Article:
It's the neoliberal Ayn Rand thing...

which is the self-serving pseudo-intellectual "philosophy" (lol) which underlies so much of D.C. thinking supported by lobbyists... and has infected both Parties.

Acacia H. said...

I actually have to disagree with you, Tacitus. I think the Republican Party will, when given the chance, completely repeal Obamacare and put up nothing in its place. They will ignore the cries of the public, they will ignore as thousands are dumped from their insurance. They will say "the market will provide" even when it doesn't. Because if they can destroy everything Obama did in office, then and only then will the "Republican" politicians be happy.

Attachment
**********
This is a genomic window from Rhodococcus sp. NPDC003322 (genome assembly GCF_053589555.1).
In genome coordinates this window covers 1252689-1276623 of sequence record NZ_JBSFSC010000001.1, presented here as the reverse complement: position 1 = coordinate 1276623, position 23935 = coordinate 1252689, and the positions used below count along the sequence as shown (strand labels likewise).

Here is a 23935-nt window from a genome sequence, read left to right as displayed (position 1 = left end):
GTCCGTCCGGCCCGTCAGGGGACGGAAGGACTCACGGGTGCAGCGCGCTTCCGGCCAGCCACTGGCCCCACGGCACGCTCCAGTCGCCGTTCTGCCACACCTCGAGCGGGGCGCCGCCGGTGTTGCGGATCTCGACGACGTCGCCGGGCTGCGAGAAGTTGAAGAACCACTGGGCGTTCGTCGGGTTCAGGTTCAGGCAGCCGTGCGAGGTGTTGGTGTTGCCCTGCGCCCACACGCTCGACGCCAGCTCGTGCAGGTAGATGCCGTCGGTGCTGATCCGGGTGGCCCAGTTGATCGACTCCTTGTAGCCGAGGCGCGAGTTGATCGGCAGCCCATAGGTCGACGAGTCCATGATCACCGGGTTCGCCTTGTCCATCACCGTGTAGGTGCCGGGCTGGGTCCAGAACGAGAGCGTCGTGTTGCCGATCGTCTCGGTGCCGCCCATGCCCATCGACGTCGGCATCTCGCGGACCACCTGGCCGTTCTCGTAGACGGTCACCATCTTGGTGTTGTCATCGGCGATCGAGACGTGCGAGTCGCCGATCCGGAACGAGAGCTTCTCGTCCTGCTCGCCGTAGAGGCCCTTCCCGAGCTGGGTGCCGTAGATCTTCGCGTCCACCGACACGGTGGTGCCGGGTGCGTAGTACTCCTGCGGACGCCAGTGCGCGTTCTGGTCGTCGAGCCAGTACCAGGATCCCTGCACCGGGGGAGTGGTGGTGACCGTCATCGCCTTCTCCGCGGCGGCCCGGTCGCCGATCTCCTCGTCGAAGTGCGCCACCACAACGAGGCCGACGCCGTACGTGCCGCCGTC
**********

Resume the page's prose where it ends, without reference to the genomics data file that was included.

They hate Obama worse than they hated Clinton. Thus they have to destroy what he has created and salt the earth so nothing will grow there. And when people lose their insurance and when insurance rates soar, they will say "this is all Obama's fault. He broke the insurance system. We're just trying to fix what he screwed up beyond all repair."

And their base will believe them.

I also am willing to bet that if Republicans regain the White House and keep the House and Senate that you'll see private spaceflight no longer funded. Republicans will slash NASA's budget while expanding on what it has to do (while also stating it cannot look into climate science) and say "we cannot subsidize this any longer - let the private space industry operate under its own risks without our protection." Because again, under Obama SpaceX and other companies have thrived... and they will want to destroy anything that even remotely looks to give Obama credit.